UK firms dig in their heels

There’s nothing like a bit of protectionism for stirring up ill-feeling. As our lead story details, what started out as a group of Bulgarian firms marking their territory against an influx of foreign competition has turned into a full-scale battle, and each side is utterly incensed at the other’s actions.

The Bulgarians may have a point – it can’t be easy watching foreign firms with large international ­networks win mandates in what is, after all, one of the world’s smaller legal markets. And the country’s court system certainly seems to support the local firms’ view that UK firms in particular have an unfair advantage over them.

The problem is that, by acting as it has towards CMS Cameron McKenna and DLA Piper, the ­Bulgarian Supreme Administrative Court appears to have infringed European laws on EU lawyers being allowed to benefit from the same regulations regardless of the country they are in.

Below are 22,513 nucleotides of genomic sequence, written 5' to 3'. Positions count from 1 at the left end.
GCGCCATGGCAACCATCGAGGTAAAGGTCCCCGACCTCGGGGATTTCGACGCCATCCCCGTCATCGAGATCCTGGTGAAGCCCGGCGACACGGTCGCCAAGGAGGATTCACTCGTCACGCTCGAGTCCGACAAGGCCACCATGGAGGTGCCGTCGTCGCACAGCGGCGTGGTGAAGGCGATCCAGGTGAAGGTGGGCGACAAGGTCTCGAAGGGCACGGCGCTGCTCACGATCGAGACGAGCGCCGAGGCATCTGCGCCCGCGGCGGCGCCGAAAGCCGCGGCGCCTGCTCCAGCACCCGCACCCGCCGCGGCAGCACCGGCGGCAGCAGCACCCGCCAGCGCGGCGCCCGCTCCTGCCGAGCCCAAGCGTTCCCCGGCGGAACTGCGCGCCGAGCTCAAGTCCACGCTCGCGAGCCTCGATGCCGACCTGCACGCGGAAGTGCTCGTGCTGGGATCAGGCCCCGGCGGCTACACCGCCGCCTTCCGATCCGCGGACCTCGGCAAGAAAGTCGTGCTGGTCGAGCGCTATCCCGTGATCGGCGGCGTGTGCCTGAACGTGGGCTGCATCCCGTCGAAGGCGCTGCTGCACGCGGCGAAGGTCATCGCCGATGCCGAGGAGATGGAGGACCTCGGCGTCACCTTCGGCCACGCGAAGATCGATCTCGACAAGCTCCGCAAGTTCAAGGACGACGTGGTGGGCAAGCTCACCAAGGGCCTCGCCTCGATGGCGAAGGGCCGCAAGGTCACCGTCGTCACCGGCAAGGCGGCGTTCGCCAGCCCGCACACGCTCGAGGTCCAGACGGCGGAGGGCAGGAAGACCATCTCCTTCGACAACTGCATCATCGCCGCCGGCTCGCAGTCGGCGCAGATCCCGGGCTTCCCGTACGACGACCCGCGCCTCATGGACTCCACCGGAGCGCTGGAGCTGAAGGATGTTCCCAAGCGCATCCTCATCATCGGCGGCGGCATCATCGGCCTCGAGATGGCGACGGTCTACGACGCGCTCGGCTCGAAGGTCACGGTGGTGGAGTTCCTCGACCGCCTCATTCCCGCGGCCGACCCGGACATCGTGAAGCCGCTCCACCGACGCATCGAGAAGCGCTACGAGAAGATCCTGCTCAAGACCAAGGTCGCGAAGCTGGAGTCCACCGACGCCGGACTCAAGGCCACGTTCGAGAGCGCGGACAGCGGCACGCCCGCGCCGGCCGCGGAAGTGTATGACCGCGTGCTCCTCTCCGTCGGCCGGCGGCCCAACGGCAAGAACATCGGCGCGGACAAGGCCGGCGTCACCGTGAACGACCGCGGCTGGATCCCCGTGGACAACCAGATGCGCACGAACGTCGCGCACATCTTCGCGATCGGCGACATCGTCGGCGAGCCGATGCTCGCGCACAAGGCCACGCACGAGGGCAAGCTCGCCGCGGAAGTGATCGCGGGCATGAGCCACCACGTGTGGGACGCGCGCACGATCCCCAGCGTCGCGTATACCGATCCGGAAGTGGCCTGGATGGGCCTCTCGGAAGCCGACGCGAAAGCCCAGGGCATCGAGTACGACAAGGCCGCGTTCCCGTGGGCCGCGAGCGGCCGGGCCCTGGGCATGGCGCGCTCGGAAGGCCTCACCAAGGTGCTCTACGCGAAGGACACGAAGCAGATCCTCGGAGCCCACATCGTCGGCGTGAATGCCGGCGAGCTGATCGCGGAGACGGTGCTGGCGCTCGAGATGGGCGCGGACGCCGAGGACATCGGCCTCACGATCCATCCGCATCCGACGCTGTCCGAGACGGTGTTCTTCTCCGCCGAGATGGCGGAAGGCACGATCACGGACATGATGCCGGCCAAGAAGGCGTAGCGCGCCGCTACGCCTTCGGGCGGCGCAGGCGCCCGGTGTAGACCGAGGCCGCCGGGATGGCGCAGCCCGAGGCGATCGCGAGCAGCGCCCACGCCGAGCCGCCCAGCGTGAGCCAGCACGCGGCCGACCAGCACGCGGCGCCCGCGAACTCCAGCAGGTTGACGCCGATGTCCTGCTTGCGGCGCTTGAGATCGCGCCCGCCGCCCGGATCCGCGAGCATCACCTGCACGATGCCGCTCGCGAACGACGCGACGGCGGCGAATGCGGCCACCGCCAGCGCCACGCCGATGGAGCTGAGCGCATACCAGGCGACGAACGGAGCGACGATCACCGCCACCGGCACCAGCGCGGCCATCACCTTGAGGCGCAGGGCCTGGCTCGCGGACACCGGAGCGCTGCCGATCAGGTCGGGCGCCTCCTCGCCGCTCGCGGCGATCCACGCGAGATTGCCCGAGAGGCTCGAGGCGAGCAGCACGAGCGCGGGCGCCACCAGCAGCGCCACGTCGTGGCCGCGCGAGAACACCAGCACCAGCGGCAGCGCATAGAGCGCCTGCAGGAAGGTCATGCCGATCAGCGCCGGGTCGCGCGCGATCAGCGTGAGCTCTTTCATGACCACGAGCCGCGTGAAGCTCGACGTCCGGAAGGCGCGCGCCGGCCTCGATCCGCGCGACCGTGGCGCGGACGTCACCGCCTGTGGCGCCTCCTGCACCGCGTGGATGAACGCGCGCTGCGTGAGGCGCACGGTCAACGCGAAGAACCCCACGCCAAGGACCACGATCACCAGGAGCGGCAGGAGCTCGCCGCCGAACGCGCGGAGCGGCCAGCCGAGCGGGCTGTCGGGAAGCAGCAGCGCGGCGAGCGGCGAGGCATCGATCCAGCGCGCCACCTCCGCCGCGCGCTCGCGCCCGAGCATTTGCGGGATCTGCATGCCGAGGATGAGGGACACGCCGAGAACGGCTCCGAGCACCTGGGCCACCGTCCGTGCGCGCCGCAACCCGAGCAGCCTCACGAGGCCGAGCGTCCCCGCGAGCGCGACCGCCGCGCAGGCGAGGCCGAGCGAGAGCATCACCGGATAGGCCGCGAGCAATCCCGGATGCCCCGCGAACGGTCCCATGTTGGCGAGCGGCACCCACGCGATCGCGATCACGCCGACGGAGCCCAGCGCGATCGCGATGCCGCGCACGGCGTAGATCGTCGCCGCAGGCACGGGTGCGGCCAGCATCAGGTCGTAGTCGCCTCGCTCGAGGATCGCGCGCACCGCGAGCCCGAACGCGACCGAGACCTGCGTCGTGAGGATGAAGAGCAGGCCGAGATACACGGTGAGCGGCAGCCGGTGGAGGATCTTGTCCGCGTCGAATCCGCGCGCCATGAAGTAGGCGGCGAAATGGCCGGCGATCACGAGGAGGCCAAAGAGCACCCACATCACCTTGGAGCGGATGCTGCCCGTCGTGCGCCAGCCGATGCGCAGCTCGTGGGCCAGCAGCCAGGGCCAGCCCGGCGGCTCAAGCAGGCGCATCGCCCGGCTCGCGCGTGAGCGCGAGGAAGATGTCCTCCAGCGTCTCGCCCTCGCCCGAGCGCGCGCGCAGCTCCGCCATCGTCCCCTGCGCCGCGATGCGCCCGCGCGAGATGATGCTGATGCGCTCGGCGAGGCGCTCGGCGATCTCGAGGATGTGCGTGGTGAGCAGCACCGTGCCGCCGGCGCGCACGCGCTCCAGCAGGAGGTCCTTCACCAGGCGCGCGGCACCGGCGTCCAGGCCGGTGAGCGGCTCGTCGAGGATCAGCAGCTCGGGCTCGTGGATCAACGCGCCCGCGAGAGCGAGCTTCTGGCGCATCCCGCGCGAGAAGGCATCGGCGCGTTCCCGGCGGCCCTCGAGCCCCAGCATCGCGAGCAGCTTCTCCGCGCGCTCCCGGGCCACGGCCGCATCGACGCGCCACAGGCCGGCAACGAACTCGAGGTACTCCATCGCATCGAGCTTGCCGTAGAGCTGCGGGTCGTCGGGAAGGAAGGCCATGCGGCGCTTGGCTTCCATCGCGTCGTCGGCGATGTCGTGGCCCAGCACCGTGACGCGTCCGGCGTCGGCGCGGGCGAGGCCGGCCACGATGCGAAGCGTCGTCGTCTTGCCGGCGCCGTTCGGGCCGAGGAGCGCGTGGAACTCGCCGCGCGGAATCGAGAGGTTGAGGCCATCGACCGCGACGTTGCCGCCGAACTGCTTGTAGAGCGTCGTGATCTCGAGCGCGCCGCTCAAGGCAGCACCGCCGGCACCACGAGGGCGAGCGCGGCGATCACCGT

In the UK the Bulgarian attitude has been ­greeted with contempt, with Law Society president Paul Marsh saying he “rejects” the court’s decision to uphold fines against DLA Piper and Camerons. But the Bulgarians don’t appear keen to back down, with the country’s competition commission ­looking to have fines against two Austrian firms reinstated, in spite of the court striking them out.

To accuse the Bulgarians of xenophobia would be missing the point, when local firms are clearly just trying to protect their market at a time of already heightened competition. But given that the foreign firms are unlikely to be competing for the same work as the domestic players, the local firms may have shot themselves in the foot by taking such a protectionist stance.

Far from persuading the firms involved to cease operating in Bulgaria, the turf war has only served to strengthen the foreign firms’ resolve to stay put.
“We believe our clients deserve a high level of ­professional service and there’s no reason to stop serving our clients in Bulgaria,” says a defiant Anna Rizova-Clegg at DLA Piper.

At a time when UK firms are reassessing their Eastern Europe operations (Clifford Chance and Linklaters have both closed offices in the region), that’s no mean feat.